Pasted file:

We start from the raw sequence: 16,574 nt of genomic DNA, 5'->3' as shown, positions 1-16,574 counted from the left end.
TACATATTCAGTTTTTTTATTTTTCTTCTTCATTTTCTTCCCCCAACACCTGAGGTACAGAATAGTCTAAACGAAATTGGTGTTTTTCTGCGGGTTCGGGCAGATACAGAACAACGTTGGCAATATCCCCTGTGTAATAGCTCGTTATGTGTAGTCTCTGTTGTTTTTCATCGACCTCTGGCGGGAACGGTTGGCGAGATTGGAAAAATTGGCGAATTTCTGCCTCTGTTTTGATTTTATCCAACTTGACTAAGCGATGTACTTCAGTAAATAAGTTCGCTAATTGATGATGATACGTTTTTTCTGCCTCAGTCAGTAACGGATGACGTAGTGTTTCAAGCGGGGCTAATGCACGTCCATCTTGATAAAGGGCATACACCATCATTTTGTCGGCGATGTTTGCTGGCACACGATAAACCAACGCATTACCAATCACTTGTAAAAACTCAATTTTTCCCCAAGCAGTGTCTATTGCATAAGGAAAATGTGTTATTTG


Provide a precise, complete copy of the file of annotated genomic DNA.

We start from the raw sequence: 16,574 nt of genomic DNA, 5'->3' as shown, positions 1-16,574 counted from the left end.
TACATATTCAGTTTTTTTATTTTTCTTCTTCATTTTCTTCCCCCAACACCTGAGGTACAGAATAGTCTAAACGAAATTGGTGTTTTTCTGCGGGTTCGGGCAGATACAGAACAACGTTGGCAATATCCCCTGTGTAATAGCTCGTTATGTGTAGTCTCTGTTGTTTTTCATCGACCTCTGGCGGGAACGGTTGGCGAGATTGGAAAAATTGGCGAATTTCTGCCTCTGTTTTGATTTTATCCAACTTGACTAAGCGATGTACTTCAGTAAATAAGTTCGCTAATTGATGATGATACGTTTTTTCTGCCTCAGTCAGTAACGGATGACGTAGTGTTTCAAGCGGGGCTAATGCACGTCCATCTTGATAAAGGGCATACACCATCATTTTGTCGGCGATGTTTGCTGGCACACGATAAACCAACGCATTACCAATCACTTGTAAAAACTCAATTTTTCCCCAAGCAGTGTCTATTGCATAAGGAAAATGTGTTATTTG